How can I make sure I won't ever find blood in an egg?

Discussion in 'Chicken Behaviors and Egglaying' started by Snugypope, Nov 18, 2015.

  1. Snugypope

    Snugypope Out Of The Brooder

    Sep 15, 2015
    I have 19 hens and 1 rooster who kind of wobbles around because he was attack when he was young. I really don't want to find blood in an egg ever. Is there any way I can make sure I never do?
  2. Zinniah

    Zinniah Chillin' With My Peeps

    Apr 12, 2015
    No. Even the eggs from the factory farm get them, they use a special machine to see though the eggs and sort them out. Then they use them for food products that require egg.
  3. junebuggena

    junebuggena Chicken Obsessed

    Apr 17, 2015
    Long Beach, WA
    Blood or meat spots in an egg does not indicate that the egg is fertile or developing. They happen randomly. There is no known cause, and it does not indicate a health problem with the hen.
    Fertile eggs have a white 'bullseye' one the yolk. Embryo development starts in that 'bullseye'. For an embryo to develop, eggs must be incubated (kept at a constant 100* for several days). Eggs left on the counter will not develop.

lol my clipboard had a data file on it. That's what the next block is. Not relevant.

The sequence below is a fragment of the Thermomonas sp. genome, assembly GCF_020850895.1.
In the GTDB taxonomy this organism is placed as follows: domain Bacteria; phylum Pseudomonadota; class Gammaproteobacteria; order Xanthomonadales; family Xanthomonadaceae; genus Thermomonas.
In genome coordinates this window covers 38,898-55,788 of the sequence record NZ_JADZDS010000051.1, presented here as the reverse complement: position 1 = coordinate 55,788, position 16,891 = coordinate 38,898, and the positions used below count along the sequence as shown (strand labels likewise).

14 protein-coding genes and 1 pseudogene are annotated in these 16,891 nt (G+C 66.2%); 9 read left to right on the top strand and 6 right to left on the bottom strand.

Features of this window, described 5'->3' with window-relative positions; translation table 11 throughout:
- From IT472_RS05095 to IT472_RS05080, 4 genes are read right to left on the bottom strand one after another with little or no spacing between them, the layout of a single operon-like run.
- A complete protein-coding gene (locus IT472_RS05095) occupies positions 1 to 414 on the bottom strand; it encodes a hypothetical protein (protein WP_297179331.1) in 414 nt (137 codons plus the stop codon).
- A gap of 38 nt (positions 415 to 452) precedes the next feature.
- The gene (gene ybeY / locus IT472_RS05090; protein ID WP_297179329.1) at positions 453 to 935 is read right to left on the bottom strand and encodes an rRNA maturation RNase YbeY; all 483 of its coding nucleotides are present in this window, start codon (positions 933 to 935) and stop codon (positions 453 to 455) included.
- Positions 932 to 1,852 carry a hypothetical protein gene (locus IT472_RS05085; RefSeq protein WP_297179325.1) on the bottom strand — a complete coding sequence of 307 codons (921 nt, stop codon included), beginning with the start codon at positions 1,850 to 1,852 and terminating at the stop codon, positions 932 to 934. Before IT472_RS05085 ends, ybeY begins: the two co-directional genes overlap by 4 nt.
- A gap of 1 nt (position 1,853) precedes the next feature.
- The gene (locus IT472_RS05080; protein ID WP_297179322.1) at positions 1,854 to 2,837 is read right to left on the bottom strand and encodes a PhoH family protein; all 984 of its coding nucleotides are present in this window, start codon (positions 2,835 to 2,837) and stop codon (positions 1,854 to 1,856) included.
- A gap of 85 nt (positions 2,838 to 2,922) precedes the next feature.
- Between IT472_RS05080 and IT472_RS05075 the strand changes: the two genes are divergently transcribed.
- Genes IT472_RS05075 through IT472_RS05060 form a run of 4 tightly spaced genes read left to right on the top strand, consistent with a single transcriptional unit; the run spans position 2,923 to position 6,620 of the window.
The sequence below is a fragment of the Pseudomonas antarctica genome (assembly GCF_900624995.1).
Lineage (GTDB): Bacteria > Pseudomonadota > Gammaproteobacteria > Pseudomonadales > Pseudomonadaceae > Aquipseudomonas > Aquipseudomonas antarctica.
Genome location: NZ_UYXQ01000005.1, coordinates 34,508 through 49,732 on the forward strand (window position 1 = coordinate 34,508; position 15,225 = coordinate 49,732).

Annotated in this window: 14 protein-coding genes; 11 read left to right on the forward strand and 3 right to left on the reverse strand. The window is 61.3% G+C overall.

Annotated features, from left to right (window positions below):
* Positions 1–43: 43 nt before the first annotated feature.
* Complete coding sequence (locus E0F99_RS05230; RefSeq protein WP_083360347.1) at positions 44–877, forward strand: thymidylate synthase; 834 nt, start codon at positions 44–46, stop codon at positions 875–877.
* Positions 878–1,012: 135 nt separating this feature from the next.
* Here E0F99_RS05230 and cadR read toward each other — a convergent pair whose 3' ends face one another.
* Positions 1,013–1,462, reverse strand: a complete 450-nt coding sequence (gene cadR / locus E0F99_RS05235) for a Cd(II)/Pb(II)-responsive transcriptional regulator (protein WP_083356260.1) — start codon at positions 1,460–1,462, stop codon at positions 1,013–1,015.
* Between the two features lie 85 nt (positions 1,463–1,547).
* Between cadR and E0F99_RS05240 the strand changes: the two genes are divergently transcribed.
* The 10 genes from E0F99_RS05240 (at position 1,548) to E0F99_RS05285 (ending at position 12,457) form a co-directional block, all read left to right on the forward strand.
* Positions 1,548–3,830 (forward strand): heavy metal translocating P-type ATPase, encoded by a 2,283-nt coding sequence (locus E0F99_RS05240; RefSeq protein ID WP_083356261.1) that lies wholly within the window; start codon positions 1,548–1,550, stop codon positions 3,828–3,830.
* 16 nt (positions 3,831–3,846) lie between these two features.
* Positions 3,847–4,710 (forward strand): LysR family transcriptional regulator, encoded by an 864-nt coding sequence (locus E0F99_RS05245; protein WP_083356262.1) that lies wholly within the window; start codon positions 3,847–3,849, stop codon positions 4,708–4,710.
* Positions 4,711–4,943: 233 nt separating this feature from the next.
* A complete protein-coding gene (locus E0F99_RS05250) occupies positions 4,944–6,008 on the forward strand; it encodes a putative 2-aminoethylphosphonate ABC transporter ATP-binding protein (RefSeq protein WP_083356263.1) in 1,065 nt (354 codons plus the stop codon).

This is a fertile egg with a very small blood spot. It was laid just a few minutes before this picture was taken. It was in no way beginning to develop.
  4. donrae

    donrae Hopelessly Addicted Premium Member

    Jun 18, 2010
    Southern Oregon
    Buy eggs from the store that have been candled and sorted. That's the only way.

    As explained above, the rooster has nothing to do with blood spots. I think most folks would be amazed how many eggs get pulled from the factory farms because of blood spots.

    I've had roosters with my layers for 20 years. Collect your eggs every day and you'll never have a developing embryo, if that's what you're worried about.
  5. mymilliefleur

    mymilliefleur Keeper of the Flock

    Nov 4, 2014
    East Tennessee.
    X2 on the above posts. Don't worry, eggs with blood spots are still perfectly edible.

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